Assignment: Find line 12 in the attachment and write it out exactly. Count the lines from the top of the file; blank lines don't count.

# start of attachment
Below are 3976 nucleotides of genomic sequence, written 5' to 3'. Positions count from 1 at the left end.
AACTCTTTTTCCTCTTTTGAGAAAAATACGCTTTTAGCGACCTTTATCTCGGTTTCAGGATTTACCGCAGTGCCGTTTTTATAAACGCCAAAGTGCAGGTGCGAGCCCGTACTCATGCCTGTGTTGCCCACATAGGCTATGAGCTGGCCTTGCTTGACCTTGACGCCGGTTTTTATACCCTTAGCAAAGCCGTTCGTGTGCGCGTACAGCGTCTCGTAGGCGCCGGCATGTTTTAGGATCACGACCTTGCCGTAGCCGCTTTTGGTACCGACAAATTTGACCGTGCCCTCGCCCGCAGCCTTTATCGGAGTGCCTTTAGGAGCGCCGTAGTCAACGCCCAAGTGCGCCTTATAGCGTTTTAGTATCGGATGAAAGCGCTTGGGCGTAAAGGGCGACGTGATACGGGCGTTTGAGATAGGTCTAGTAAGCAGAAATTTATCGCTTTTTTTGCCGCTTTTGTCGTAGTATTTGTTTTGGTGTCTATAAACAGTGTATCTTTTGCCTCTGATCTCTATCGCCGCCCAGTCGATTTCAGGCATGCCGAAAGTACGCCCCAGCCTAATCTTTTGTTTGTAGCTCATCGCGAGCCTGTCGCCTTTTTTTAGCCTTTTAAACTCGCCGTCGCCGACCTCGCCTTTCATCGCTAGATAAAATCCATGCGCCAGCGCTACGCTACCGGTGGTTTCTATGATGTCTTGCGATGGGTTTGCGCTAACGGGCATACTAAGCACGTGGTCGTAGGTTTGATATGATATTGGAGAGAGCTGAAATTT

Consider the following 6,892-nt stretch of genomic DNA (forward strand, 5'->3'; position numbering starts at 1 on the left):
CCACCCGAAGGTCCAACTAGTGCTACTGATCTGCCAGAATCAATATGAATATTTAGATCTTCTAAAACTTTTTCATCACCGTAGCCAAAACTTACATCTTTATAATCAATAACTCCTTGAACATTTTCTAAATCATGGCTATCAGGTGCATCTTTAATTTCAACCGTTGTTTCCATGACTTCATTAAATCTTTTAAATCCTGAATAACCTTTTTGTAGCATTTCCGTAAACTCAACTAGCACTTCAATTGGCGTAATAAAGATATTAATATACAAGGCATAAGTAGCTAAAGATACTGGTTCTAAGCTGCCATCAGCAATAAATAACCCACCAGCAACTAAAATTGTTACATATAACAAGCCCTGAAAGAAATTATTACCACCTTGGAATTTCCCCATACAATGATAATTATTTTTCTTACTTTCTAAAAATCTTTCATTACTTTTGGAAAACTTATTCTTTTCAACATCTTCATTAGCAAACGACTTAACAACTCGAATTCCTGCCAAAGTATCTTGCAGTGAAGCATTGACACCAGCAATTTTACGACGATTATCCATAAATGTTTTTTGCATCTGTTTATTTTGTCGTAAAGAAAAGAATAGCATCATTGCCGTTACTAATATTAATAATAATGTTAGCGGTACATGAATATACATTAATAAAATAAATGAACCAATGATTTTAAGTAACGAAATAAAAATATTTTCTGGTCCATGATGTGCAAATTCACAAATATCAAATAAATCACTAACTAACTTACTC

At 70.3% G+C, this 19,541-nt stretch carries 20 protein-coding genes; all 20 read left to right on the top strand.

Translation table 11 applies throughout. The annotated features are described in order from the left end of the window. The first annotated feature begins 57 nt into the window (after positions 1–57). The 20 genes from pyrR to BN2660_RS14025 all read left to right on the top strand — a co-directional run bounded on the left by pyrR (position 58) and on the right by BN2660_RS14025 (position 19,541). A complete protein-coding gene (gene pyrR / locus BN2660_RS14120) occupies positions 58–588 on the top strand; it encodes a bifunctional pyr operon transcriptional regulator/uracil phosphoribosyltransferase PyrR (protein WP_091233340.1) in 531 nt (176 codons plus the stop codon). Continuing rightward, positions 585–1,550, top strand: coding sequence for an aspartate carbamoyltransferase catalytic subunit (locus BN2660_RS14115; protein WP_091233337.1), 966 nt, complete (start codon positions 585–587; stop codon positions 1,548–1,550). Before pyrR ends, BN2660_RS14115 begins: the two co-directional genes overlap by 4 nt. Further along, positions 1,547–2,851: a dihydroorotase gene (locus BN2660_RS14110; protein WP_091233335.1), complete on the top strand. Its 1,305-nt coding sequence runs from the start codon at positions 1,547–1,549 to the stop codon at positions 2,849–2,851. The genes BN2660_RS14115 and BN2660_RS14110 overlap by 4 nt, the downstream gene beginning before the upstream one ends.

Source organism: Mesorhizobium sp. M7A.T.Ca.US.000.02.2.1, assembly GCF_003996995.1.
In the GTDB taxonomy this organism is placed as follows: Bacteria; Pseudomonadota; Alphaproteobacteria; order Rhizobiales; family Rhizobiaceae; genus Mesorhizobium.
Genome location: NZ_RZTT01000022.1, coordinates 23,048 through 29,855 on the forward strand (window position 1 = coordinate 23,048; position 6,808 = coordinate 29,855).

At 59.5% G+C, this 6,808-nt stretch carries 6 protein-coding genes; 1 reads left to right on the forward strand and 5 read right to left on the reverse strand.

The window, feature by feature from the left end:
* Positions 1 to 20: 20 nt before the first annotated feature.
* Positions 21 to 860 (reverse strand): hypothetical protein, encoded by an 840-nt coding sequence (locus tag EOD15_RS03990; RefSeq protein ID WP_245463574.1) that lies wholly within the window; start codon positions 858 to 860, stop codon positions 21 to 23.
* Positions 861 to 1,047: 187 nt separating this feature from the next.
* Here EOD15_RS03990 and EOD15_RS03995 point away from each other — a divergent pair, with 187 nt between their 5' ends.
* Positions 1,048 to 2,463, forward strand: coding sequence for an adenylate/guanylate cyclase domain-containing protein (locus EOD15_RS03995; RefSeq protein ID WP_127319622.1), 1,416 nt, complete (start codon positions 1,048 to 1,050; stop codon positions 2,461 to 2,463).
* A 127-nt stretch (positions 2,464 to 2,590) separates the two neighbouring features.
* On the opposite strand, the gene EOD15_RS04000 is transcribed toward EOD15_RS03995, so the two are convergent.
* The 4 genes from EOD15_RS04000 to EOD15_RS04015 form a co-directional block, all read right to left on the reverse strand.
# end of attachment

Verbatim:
* Positions 1 to 20: 20 nt before the first annotated feature.